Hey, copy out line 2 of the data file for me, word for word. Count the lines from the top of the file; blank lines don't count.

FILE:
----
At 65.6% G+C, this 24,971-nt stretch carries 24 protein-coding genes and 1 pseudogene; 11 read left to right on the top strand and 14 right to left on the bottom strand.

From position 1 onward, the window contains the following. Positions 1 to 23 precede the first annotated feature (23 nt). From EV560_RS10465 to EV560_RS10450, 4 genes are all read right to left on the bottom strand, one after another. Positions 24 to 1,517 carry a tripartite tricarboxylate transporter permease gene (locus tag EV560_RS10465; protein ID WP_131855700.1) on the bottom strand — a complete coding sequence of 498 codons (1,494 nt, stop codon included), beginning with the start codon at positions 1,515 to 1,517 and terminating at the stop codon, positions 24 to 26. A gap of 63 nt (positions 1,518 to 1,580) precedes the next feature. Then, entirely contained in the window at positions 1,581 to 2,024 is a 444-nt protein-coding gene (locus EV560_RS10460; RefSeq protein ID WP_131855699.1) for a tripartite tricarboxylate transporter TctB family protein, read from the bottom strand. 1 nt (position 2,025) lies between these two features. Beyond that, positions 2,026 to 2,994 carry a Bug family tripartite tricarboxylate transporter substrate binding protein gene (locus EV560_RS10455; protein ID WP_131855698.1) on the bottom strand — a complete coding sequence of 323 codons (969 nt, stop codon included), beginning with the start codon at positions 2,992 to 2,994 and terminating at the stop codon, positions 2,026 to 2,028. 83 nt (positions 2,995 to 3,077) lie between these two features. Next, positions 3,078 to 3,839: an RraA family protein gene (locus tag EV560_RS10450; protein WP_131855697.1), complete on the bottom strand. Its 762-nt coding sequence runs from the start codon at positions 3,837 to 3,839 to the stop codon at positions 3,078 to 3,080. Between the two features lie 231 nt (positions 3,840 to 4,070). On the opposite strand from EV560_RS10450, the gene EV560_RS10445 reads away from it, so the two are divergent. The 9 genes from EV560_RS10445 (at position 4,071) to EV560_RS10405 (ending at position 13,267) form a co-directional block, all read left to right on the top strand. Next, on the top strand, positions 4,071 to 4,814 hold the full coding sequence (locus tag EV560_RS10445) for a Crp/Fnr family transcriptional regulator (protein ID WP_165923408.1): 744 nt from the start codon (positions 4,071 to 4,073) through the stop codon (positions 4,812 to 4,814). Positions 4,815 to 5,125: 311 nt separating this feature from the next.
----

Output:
From position 1 onward, the window contains the following. Positions 1 to 23 precede the first annotated feature (23 nt). From EV560_RS10465 to EV560_RS10450, 4 genes are all read right to left on the bottom strand, one after another. Positions 24 to 1,517 carry a tripartite tricarboxylate transporter permease gene (locus tag EV560_RS10465; protein ID WP_131855700.1) on the bottom strand — a complete coding sequence of 498 codons (1,494 nt, stop codon included), beginning with the start codon at positions 1,515 to 1,517 and terminating at the stop codon, positions 24 to 26. A gap of 63 nt (positions 1,518 to 1,580) precedes the next feature. Then, entirely contained in the window at positions 1,581 to 2,024 is a 444-nt protein-coding gene (locus EV560_RS10460; RefSeq protein ID WP_131855699.1) for a tripartite tricarboxylate transporter TctB family protein, read from the bottom strand. 1 nt (position 2,025) lies between these two features. Beyond that, positions 2,026 to 2,994 carry a Bug family tripartite tricarboxylate transporter substrate binding protein gene (locus EV560_RS10455; protein ID WP_131855698.1) on the bottom strand — a complete coding sequence of 323 codons (969 nt, stop codon included), beginning with the start codon at positions 2,992 to 2,994 and terminating at the stop codon, positions 2,026 to 2,028. 83 nt (positions 2,995 to 3,077) lie between these two features. Next, positions 3,078 to 3,839: an RraA family protein gene (locus tag EV560_RS10450; protein WP_131855697.1), complete on the bottom strand. Its 762-nt coding sequence runs from the start codon at positions 3,837 to 3,839 to the stop codon at positions 3,078 to 3,080. Between the two features lie 231 nt (positions 3,840 to 4,070). On the opposite strand from EV560_RS10450, the gene EV560_RS10445 reads away from it, so the two are divergent. The 9 genes from EV560_RS10445 (at position 4,071) to EV560_RS10405 (ending at position 13,267) form a co-directional block, all read left to right on the top strand. Next, on the top strand, positions 4,071 to 4,814 hold the full coding sequence (locus tag EV560_RS10445) for a Crp/Fnr family transcriptional regulator (protein ID WP_165923408.1): 744 nt from the start codon (positions 4,071 to 4,073) through the stop codon (positions 4,812 to 4,814). Positions 4,815 to 5,125: 311 nt separating this feature from the next.